Athens Community Arts and Music Festival returns after two year hiatus with a diverse line up of music, theater, and more
By: Emily Votaw
ATHENS, Ohio (WOUB) — The Athens Community Arts and Music Festival (ACAMF) returns tomorrow after a two year pause due to Covid. Attending the festival is free. Festivities kick off at noon and will fill the stretch of West Union Street bookended by Congress and Court Streets.
This year’s event spotlights several regional arts organizations, including the Athens Photographic Project, Ohio Valley Summer Theater (OVST), Arts West, Factory Street Dance Studio, The Dairy Barn Arts Center, Stuart’s Opera House, and more.
Participating organizations and vendors will line the perimeter of the festival area with booths, each one of them bringing something unique to the event. These booths are in addition to a stage which will host live music and a whole lot more throughout the day.
“I don’t know of any other festivals in the area that would have a set from an amazing singer-songwriter like Adam Remnant and then pieces from a musical right after it,” said longtime festival organizer Scott Winland. “In the middle of the lineup you may have a band followed by a flash mob from the Factory Street Dance Studio – which is just really cool. I like that we can mix it up, and it’s not just like going to a concert – or at least not a typical concert.”
This will be the first year ACAMF is a DORA (Designated Outdoor Refreshment Area) event, meaning that attendees will have the opportunity to take alcoholic drinks from either of the DORA bars on Union Street (Jackie O’s Pub and Brewery or The Union) and enjoy them out in the street area of the festival. Winland said Jackie O’s will even have a takeout window for this purpose.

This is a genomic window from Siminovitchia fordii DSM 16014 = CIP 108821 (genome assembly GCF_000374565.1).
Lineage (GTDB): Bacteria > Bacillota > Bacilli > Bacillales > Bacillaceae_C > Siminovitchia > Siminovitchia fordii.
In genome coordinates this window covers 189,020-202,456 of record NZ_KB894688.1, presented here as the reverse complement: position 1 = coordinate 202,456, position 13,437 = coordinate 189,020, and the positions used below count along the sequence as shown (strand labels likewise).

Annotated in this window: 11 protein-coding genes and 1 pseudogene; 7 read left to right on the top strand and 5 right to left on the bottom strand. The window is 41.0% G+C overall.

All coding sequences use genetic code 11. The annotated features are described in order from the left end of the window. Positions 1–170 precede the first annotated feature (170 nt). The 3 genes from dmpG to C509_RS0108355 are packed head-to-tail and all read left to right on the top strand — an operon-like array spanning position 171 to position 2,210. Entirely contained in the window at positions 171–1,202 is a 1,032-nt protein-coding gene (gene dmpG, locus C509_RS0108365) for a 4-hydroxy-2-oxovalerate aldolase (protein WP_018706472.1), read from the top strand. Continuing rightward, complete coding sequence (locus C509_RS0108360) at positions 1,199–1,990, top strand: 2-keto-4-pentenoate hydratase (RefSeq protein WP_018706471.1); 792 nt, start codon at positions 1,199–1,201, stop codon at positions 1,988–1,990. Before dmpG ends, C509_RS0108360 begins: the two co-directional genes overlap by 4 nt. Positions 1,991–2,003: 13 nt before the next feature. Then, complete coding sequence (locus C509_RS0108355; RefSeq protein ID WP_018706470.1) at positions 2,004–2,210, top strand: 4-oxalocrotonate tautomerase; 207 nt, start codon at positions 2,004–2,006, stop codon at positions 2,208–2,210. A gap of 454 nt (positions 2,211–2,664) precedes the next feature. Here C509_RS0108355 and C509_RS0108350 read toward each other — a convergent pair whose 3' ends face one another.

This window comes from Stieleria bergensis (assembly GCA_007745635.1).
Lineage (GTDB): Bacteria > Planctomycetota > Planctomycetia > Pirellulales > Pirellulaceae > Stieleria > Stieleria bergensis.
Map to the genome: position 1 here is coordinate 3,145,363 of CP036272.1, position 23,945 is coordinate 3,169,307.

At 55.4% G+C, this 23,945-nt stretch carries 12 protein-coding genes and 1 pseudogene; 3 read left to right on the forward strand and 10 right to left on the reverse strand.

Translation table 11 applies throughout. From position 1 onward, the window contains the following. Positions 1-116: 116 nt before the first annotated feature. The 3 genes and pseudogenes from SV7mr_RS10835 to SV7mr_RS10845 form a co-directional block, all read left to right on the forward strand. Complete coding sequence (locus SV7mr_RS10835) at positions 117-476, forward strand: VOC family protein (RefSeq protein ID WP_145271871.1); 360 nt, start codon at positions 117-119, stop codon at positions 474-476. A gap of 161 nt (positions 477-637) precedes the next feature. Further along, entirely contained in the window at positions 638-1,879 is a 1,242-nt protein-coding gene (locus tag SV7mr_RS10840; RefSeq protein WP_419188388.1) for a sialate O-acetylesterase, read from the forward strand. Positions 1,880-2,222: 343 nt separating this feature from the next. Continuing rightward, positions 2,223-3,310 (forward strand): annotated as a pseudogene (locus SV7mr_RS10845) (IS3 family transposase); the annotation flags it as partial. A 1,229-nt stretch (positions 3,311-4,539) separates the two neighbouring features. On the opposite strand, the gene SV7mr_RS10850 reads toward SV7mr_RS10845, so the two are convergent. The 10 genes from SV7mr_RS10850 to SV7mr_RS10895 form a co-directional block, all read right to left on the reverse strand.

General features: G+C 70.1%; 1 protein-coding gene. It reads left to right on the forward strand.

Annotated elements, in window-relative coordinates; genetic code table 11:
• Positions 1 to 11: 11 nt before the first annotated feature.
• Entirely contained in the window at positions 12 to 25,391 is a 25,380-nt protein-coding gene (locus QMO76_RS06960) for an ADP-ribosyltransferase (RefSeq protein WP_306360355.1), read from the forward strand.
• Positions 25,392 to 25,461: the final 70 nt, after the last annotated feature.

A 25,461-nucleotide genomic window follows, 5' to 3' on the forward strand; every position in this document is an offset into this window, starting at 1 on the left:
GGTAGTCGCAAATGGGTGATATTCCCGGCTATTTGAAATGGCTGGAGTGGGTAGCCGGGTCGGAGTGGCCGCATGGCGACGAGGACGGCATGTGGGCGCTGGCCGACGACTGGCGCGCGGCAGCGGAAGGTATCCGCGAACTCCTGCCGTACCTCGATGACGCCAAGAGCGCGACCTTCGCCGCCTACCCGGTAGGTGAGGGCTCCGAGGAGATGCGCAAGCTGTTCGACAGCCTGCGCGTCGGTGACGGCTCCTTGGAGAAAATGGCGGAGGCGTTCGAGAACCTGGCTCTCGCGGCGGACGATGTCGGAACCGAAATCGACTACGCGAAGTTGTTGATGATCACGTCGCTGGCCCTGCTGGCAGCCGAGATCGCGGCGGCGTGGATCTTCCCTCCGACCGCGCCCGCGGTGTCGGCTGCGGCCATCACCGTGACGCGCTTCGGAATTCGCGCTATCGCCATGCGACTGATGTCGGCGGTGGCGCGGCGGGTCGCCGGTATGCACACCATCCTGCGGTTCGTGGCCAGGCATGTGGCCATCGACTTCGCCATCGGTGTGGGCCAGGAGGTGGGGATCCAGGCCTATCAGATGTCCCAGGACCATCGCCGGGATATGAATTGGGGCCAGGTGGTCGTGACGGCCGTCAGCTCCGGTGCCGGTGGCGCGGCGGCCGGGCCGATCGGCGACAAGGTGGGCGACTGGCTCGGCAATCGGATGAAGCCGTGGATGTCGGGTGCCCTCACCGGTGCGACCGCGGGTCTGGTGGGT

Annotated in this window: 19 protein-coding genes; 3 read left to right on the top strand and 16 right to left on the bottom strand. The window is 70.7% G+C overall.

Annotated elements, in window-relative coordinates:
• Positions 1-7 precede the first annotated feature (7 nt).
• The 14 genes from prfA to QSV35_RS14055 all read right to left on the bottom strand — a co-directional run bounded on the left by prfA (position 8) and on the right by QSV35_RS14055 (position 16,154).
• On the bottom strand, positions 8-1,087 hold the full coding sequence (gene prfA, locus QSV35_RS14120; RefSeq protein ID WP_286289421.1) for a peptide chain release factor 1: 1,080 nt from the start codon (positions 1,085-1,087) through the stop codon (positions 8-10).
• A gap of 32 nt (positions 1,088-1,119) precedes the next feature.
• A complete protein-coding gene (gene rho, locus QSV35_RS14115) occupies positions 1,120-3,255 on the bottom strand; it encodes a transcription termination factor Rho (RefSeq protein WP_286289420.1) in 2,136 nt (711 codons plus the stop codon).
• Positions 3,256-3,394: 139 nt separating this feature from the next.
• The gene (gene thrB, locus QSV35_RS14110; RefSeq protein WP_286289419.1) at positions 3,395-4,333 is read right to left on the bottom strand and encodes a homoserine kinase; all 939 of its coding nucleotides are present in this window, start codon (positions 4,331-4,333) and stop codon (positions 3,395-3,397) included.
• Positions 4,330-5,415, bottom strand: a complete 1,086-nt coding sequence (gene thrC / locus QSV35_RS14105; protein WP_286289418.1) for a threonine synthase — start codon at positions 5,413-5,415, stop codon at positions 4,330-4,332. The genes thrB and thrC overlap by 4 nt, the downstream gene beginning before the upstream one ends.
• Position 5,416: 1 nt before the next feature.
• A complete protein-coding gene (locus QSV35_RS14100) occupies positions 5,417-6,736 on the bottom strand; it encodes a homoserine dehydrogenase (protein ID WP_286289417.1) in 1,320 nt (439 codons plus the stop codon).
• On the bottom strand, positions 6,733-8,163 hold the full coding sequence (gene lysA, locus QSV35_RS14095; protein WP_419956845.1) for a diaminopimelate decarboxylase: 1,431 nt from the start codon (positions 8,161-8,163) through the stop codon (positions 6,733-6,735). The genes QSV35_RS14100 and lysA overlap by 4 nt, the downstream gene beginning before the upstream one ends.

Winland said ACAMF has roots in the Athens Community Music Festival he first organized in 1999 with the help of local business person Jim Fuller. Initially the Athens Community Music Festival took place on the top of the City’s parking garage, but within a few years it migrated to local music venues.
When Winland became a member of the Athens Municipal Arts Commission (AMAC), he posed the idea of shutting down a section of Union Street to host the festival. He found support for the idea from AMAC, the Athens City Council, and Mayor Steve Patterson.
Winland said the pandemic still impacted the organizing of this year’s festival, even if it didn’t lead to its cancellation.
“We’ve all been in this strange sort of adjustment period. I think it’s beyond ‘are things gonna be open?’ or ‘How long is this pandemic going to be impactful?’” he said. “I think also philosophically everybody had a weird shift in deciding how much they go out, how much they plan in advance for things.”
Although planning this year’s event has been different than in past years, Winland said the abundance of help he’s received in planning ACAMF 2022 has made organizing much less strenuous. Winland said one of the people who have been key in organizing the festival is Talcon Quinn, who happens to be the daughter of Jim Fuller, who helped Winland catalyze the Athens Community Music Festival over 20 years ago.
“I’m really proud of the fact that we get to do this sort of thing in our town,” Winland said. “We live in the kind of place where you can go to the mayor of the city with an idea like this, and not only do you get support, that idea flowers into something this cool.”
The Athens Community Arts and Music Festival takes place Saturday, August 13 on Union Street between College and Court Street. The festival is free and kicks off at noon.